From projects to products

We are witnessing major disruptions through industry convergence as we move into a new chapter — a tale of two industries, growing closer together and becoming more strongly connected: construction and manufacturing. This shift marks a transition from project to product.

Prefabrication dates back as far as 1889 when one of the most iconic structures in the world, the Eiffel Tower in Paris, was built. Today, prefabrication is accelerating worldwide, moving construction away from traditional sites and into factories and changing the way we build. Entire sections of buildings or infrastructure can now be fabricated offsite and then transported to construction sites for final assembly. Modular construction holds immense potential for enhancing sustainability. Compared to traditional projects, where approximately 30% of materials end up as waste in landfills, the factory-based approach can reduce this waste to a mere 5%. That’s a substantial difference.

We can reimagine construction by using accurate CAD and BIM models for factory production and by implementing consistent 5D construction management to track costs, time and quality. This also supports safety and sustainability along the entire supply and value chain.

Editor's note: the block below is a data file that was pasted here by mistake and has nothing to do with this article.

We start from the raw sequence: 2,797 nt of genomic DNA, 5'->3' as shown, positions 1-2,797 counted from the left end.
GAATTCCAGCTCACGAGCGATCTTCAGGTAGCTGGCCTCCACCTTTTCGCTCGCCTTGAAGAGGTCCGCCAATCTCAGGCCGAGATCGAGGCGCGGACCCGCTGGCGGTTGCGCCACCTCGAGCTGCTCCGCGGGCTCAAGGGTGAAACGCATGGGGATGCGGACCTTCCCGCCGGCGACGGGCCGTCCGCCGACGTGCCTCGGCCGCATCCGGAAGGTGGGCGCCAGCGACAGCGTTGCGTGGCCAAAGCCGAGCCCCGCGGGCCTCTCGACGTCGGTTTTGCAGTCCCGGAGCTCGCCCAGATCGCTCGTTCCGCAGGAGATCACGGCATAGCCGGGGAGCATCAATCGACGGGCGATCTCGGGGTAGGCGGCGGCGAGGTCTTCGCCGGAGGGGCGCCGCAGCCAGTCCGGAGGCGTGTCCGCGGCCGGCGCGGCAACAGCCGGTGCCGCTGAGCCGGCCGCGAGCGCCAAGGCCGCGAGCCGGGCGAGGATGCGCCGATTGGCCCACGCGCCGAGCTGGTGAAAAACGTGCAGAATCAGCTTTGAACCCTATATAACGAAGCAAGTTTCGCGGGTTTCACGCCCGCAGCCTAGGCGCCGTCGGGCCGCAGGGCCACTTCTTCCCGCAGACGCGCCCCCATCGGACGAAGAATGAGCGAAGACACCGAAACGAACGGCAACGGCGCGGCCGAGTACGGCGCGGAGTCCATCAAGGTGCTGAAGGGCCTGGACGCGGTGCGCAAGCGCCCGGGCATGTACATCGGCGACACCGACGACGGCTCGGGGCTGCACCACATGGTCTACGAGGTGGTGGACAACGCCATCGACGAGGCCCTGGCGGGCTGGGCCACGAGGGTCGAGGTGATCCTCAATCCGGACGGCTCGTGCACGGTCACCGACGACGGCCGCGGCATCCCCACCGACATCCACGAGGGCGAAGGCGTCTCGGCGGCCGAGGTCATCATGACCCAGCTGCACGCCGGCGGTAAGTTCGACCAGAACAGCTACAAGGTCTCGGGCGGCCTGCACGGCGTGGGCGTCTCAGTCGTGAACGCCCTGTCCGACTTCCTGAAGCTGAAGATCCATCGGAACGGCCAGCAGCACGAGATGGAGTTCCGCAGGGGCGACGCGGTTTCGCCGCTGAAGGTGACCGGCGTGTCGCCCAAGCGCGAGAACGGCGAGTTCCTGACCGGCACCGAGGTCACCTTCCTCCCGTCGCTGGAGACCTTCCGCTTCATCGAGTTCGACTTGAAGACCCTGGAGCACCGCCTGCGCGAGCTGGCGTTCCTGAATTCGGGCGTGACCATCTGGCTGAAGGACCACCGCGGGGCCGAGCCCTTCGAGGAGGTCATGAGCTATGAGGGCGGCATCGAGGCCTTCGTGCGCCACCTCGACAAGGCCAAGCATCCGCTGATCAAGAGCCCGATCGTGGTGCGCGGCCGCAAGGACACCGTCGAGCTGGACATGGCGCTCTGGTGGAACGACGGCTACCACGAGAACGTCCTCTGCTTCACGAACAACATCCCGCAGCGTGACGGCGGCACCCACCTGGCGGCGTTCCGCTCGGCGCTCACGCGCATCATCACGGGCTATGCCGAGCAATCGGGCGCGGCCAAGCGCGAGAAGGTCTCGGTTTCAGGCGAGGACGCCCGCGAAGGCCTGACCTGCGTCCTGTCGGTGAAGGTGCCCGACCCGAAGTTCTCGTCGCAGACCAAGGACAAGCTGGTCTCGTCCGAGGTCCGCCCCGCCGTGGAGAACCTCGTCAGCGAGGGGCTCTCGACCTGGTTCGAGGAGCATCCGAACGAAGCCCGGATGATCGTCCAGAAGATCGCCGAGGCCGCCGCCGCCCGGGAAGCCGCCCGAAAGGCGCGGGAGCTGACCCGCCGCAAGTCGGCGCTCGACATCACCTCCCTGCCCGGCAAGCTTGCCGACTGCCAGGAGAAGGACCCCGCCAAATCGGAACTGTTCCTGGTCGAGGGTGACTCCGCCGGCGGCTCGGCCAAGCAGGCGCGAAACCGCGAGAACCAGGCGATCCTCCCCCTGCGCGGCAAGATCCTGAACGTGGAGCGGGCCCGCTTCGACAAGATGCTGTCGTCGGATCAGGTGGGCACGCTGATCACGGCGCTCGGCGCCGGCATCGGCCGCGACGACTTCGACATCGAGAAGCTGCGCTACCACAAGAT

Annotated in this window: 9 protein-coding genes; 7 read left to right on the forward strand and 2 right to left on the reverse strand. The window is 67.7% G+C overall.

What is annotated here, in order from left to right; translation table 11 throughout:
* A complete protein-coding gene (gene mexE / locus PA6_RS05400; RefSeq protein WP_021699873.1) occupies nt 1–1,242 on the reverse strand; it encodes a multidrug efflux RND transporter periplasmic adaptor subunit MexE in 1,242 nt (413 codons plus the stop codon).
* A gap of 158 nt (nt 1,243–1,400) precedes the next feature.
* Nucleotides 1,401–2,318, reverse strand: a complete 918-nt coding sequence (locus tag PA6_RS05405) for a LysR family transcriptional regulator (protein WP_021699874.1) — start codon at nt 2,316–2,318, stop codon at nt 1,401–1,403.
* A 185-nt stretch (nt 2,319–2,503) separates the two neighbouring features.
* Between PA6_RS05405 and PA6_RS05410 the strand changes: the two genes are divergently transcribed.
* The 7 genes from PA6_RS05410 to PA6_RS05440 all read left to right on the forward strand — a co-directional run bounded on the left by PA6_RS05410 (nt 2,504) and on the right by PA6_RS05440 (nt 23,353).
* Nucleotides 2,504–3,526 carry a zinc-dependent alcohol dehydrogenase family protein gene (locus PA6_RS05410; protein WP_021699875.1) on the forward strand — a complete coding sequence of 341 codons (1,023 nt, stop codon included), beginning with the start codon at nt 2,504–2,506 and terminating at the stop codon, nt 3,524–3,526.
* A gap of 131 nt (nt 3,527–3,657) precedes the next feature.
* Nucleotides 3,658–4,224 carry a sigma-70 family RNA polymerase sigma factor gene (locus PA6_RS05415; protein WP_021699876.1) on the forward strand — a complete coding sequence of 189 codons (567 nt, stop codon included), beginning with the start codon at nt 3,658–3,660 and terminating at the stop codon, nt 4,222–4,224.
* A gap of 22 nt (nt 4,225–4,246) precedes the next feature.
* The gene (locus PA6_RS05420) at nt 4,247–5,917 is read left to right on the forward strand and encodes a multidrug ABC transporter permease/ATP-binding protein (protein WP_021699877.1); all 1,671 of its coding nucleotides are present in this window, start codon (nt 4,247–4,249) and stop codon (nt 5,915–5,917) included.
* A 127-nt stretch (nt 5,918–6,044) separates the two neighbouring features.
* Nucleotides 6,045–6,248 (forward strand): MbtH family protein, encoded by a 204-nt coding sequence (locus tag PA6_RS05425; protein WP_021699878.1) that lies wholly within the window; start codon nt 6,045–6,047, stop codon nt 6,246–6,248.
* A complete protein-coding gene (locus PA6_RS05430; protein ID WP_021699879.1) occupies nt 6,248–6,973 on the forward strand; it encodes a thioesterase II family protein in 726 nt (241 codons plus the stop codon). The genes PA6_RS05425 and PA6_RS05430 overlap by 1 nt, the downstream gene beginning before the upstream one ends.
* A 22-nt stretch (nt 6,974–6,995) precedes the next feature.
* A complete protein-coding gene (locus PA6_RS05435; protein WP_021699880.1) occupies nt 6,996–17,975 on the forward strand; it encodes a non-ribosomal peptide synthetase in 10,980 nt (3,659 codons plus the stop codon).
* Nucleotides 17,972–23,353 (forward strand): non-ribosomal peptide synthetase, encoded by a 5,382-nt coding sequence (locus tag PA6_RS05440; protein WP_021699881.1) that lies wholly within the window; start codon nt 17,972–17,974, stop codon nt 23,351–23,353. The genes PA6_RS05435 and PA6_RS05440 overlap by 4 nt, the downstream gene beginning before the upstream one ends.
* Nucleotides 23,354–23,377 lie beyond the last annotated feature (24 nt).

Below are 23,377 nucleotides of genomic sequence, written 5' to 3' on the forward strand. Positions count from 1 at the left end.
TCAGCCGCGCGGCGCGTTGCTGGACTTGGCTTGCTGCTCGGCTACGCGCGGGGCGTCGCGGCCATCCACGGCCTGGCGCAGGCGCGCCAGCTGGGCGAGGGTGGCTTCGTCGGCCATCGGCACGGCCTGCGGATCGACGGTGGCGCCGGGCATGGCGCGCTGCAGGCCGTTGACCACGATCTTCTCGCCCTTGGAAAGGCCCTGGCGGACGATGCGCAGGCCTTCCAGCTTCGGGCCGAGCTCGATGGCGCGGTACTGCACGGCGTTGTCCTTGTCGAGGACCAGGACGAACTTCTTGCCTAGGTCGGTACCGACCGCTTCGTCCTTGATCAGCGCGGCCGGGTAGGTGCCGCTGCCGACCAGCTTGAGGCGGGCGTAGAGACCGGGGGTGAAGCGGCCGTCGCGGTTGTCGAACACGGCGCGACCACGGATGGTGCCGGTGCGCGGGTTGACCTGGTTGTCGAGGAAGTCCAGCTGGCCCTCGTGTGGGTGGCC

The city of the future

The engineering and construction industry is at an inflection point. Sustainability, government regulations, emerging technologies and smart cities drive large-scale transformations. The industry must adapt and jump to the better-world S-curve, the future of our industry.

The cities of the future are sustainable and interconnected spaces. Rather than transit spaces, they are vibrant hubs of social interaction and cultural innovation. Hexagon technology provides powerful insights that accelerate urban development and make cities more sustainable and livable and enable construction companies to enhance productivity, efficiency and safety throughout their projects. With advanced machine control solutions, real-time safety awareness and AI-powered data classification, Hexagon empowers heavy construction companies to get more work done with fewer resources while ensuring optimal safety. Hexagon's office and field solutions enable precise and waste-minimised execution of construction plans, while our digital reality solutions further enhance accuracy and facilitate maintenance. By leveraging Hexagon's comprehensive software portfolio, construction companies can streamline workflows, collaborate seamlessly, and make informed decisions based on real-time data, ultimately leading to the successful delivery of sustainable and innovative projects.